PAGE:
Wichita man identified as Sedgwick County's '94 John Doe; murder mystery still unsolved
SEDGWICK COUNTY, KAN. (KAKE) - The Sedgwick County Sheriff's Office has worked tirelessly over the last three decades with hopes of identifying their 1994 "John Doe" who was found deceased and dumped in a Sedgwick County field.
Now, through additional detective work and forensics, he's gotten his name back.
His name is Harold "James" Crawford.
"No one should go nameless. No one should be murdered without justice," said Othram's Chief Development Officer Dr. Mittelman. "We don't feel like it's justice unless it's provided to everyone, every case, and everywhere."
"I remember that first news that came on... I'm guessing maybe that was '94? I remember seeing that sketch on the TV. I was busy, I had three little kids, but I remember being in the living room and seeing that and thinking 'God... that kinda looks like James, but no there's no way. That person looks too old...' and then I just let it go. I am so mad at myself for doing that. I don't know why I did that," Debra Ruiz, James' older sister shared with KAKE's Hannah King.
Ruiz remembers her little brother as a 'cool little kid.'
"My heart is just really broken. I was looking at some of those pictures. God, it's just really hard," Ruiz added. "I watched those videos, the old videos from the news and stuff and I'm just like 'why didn't I push more to figure out where he was,' but I really thought he was moved off and married. I still don't know what happened."
She says she was shocked and heartbroken when she learned the news that James had been found deceased.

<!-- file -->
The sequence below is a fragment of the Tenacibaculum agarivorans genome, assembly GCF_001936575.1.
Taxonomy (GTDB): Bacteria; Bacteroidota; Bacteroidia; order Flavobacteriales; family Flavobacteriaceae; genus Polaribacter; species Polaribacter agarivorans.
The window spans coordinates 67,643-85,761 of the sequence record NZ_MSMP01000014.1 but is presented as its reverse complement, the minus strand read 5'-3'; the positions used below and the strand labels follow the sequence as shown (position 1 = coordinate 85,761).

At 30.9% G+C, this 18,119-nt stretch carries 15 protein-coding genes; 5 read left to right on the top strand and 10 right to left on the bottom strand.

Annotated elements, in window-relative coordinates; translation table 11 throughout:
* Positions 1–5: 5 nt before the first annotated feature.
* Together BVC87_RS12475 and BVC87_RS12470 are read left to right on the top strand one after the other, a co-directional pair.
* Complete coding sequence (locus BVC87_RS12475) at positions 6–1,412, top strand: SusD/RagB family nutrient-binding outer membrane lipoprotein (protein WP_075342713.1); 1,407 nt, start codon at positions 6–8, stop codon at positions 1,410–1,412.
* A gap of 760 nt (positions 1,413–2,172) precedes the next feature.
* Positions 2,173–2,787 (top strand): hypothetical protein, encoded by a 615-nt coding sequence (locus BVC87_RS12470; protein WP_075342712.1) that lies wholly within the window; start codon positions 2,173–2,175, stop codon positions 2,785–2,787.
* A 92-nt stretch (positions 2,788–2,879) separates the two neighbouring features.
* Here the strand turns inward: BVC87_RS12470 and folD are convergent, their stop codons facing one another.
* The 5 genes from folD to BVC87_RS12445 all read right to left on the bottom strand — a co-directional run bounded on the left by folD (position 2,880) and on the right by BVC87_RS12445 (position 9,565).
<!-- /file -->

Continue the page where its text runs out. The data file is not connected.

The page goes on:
"I was shocked, because I had looked for him over the years," she recalled. "Never could get nothing. We was told a story that he moved away with some girl and got married and was tired of our dysfunctional family. I respected that and wanted to give him his space."
But now, knowing her brother was murdered, her heart is shattered.
According to the Sedgwick County Cold Case website, "On October 29, 1994, the body of an unidentified male was found in a field located at 5600 W. 47th St. S." The department has now said this male has been identified as James Crawford.
Ruiz lives out-of-state and continues to wonder if she will ever know what her baby brother did to deserve this.
"Someone would take him... roll him up in a blanket... and throw him in the dirt. I just can't even wrap my head around somebody doing that to somebody."
James Crawford was 21-years-old at the time of his death and living on the east side of Wichita when he went missing. It was reported that he left town and ceased all contact with people locally, but that wasn't even close to being the truth.
"There was an original Wichita Police Department case, where he was reported as a missing person. However, when follow up was done with the family, they had been told that he moved out-of-state or out-of-country and the report was cancelled or closed," Detective Chad Graham with the Sedgwick County Sheriff's Office said.
"We have been able to provide back so many investigative leads and we can compare our law enforcement sample that comes in and say upfront whether we are certain we can built a profile or not. We no longer consume evidence or budget, unless we are certain we will be able to build a profile and help with the investigation," Othram's Dr. Kristen Mittelman said.